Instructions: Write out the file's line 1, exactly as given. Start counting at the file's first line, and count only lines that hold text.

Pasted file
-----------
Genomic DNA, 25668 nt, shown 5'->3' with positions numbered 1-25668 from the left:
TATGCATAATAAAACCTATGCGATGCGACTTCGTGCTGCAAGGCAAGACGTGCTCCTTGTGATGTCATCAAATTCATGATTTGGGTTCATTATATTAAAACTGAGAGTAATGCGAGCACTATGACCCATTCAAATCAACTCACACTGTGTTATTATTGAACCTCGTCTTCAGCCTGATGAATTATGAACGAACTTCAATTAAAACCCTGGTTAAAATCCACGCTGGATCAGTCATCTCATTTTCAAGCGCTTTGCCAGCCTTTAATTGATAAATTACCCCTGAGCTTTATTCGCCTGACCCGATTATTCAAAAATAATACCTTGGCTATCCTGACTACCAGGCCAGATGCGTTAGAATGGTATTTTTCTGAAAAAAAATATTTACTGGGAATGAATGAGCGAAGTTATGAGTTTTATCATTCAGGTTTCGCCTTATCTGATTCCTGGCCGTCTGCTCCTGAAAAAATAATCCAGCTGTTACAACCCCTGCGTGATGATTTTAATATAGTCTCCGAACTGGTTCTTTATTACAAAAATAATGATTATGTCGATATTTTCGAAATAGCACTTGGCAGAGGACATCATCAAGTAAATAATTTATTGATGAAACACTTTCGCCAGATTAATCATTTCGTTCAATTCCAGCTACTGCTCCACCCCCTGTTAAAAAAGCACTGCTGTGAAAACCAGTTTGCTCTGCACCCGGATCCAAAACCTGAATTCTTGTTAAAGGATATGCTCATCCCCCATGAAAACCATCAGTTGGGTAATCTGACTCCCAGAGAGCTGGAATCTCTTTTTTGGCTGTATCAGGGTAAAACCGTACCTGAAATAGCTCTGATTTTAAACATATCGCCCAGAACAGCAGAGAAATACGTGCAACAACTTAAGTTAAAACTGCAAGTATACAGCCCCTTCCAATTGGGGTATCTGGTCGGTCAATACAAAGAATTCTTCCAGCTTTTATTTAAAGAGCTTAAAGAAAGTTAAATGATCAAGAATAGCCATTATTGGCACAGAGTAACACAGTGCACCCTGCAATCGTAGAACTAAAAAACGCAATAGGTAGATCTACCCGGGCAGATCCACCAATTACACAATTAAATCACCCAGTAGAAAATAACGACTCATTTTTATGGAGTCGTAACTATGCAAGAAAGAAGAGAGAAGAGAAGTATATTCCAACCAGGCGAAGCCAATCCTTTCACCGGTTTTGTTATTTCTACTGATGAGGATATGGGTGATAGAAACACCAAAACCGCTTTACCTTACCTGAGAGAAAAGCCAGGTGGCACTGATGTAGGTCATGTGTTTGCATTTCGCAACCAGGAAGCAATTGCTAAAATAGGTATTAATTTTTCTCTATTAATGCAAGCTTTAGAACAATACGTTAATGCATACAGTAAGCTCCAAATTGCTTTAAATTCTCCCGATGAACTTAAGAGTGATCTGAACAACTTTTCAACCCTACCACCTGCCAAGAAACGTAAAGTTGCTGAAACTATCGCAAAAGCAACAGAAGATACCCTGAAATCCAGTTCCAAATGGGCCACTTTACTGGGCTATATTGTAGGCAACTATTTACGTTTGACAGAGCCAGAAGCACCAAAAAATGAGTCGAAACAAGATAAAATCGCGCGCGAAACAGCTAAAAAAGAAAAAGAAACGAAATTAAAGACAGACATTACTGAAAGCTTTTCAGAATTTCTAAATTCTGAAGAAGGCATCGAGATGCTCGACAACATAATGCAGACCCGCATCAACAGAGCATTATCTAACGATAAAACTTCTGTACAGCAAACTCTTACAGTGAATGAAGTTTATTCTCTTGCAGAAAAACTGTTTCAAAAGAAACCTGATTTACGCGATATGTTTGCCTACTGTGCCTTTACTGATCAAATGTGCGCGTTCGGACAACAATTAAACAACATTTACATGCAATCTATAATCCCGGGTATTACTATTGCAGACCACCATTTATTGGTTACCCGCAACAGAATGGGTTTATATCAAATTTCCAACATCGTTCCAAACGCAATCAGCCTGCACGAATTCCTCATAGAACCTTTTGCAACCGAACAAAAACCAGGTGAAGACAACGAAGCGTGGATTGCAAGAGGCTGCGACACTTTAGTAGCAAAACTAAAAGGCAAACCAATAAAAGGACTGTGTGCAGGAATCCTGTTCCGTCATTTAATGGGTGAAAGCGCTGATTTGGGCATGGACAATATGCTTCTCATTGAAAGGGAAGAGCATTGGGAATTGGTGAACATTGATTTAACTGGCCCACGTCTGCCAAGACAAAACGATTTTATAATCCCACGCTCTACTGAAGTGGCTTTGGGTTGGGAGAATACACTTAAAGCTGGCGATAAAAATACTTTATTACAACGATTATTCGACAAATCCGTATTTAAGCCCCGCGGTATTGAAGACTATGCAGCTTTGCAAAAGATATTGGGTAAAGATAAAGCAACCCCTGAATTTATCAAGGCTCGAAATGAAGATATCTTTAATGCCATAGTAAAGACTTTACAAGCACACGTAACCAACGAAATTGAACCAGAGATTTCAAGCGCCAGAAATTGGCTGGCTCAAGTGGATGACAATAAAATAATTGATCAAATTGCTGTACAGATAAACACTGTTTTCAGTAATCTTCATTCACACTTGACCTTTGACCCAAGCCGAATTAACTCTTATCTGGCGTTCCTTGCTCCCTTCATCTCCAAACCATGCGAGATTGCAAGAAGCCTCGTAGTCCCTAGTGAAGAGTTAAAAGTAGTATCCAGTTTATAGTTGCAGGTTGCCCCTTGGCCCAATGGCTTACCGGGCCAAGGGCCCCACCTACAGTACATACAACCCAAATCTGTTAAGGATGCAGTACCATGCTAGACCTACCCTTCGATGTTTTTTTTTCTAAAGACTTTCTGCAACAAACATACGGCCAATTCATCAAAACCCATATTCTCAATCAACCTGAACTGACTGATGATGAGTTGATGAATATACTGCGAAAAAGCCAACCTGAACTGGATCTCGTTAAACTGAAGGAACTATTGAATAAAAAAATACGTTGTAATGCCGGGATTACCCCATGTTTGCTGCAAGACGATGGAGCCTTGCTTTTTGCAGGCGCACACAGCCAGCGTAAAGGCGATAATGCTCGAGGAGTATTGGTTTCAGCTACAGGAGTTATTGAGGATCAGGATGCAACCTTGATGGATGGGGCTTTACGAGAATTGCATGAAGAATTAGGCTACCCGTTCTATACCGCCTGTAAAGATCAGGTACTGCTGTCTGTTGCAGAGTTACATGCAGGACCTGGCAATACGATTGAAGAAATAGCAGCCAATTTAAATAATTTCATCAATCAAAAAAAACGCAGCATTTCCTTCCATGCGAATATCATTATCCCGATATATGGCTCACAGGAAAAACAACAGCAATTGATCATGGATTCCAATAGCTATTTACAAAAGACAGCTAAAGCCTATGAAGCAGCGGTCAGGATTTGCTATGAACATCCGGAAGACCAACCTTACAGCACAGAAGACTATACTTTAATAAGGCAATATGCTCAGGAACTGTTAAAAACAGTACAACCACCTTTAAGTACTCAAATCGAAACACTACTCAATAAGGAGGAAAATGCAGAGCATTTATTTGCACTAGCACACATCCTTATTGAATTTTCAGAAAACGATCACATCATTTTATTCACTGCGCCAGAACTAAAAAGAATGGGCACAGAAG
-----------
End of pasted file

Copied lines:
Genomic DNA, 25668 nt, shown 5'->3' with positions numbered 1-25668 from the left: